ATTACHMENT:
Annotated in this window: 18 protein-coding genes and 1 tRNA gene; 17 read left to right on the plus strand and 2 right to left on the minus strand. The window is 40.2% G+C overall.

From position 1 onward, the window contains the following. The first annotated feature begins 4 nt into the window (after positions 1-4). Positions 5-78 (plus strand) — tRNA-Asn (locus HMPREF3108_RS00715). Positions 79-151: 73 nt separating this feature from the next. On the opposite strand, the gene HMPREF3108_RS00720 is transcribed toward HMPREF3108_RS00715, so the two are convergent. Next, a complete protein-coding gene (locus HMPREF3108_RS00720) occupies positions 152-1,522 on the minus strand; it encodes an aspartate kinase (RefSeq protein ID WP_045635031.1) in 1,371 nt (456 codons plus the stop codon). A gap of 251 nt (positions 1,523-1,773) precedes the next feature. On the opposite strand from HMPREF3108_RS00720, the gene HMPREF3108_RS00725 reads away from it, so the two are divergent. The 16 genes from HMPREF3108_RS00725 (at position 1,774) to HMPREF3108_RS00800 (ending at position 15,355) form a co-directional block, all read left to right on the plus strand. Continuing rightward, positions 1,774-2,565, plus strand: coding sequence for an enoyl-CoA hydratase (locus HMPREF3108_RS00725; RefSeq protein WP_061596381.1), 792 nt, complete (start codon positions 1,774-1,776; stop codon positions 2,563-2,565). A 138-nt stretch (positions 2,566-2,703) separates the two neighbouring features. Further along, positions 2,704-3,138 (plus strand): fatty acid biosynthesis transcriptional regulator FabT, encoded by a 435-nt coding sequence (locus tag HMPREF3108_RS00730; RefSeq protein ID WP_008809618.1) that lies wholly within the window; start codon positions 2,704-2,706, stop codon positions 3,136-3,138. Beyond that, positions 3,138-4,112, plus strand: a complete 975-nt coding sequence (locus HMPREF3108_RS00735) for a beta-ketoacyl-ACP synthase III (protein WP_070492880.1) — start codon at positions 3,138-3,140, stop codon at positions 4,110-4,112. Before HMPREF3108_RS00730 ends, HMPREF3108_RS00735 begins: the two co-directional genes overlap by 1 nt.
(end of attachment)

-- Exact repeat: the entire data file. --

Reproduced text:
Annotated in this window: 18 protein-coding genes and 1 tRNA gene; 17 read left to right on the plus strand and 2 right to left on the minus strand. The window is 40.2% G+C overall.

From position 1 onward, the window contains the following. The first annotated feature begins 4 nt into the window (after positions 1-4). Positions 5-78 (plus strand) — tRNA-Asn (locus HMPREF3108_RS00715). Positions 79-151: 73 nt separating this feature from the next. On the opposite strand, the gene HMPREF3108_RS00720 is transcribed toward HMPREF3108_RS00715, so the two are convergent. Next, a complete protein-coding gene (locus HMPREF3108_RS00720) occupies positions 152-1,522 on the minus strand; it encodes an aspartate kinase (RefSeq protein ID WP_045635031.1) in 1,371 nt (456 codons plus the stop codon). A gap of 251 nt (positions 1,523-1,773) precedes the next feature. On the opposite strand from HMPREF3108_RS00720, the gene HMPREF3108_RS00725 reads away from it, so the two are divergent. The 16 genes from HMPREF3108_RS00725 (at position 1,774) to HMPREF3108_RS00800 (ending at position 15,355) form a co-directional block, all read left to right on the plus strand. Continuing rightward, positions 1,774-2,565, plus strand: coding sequence for an enoyl-CoA hydratase (locus HMPREF3108_RS00725; RefSeq protein WP_061596381.1), 792 nt, complete (start codon positions 1,774-1,776; stop codon positions 2,563-2,565). A 138-nt stretch (positions 2,566-2,703) separates the two neighbouring features. Further along, positions 2,704-3,138 (plus strand): fatty acid biosynthesis transcriptional regulator FabT, encoded by a 435-nt coding sequence (locus tag HMPREF3108_RS00730; RefSeq protein ID WP_008809618.1) that lies wholly within the window; start codon positions 2,704-2,706, stop codon positions 3,136-3,138. Beyond that, positions 3,138-4,112, plus strand: a complete 975-nt coding sequence (locus HMPREF3108_RS00735) for a beta-ketoacyl-ACP synthase III (protein WP_070492880.1) — start codon at positions 3,138-3,140, stop codon at positions 4,110-4,112. Before HMPREF3108_RS00730 ends, HMPREF3108_RS00735 begins: the two co-directional genes overlap by 1 nt.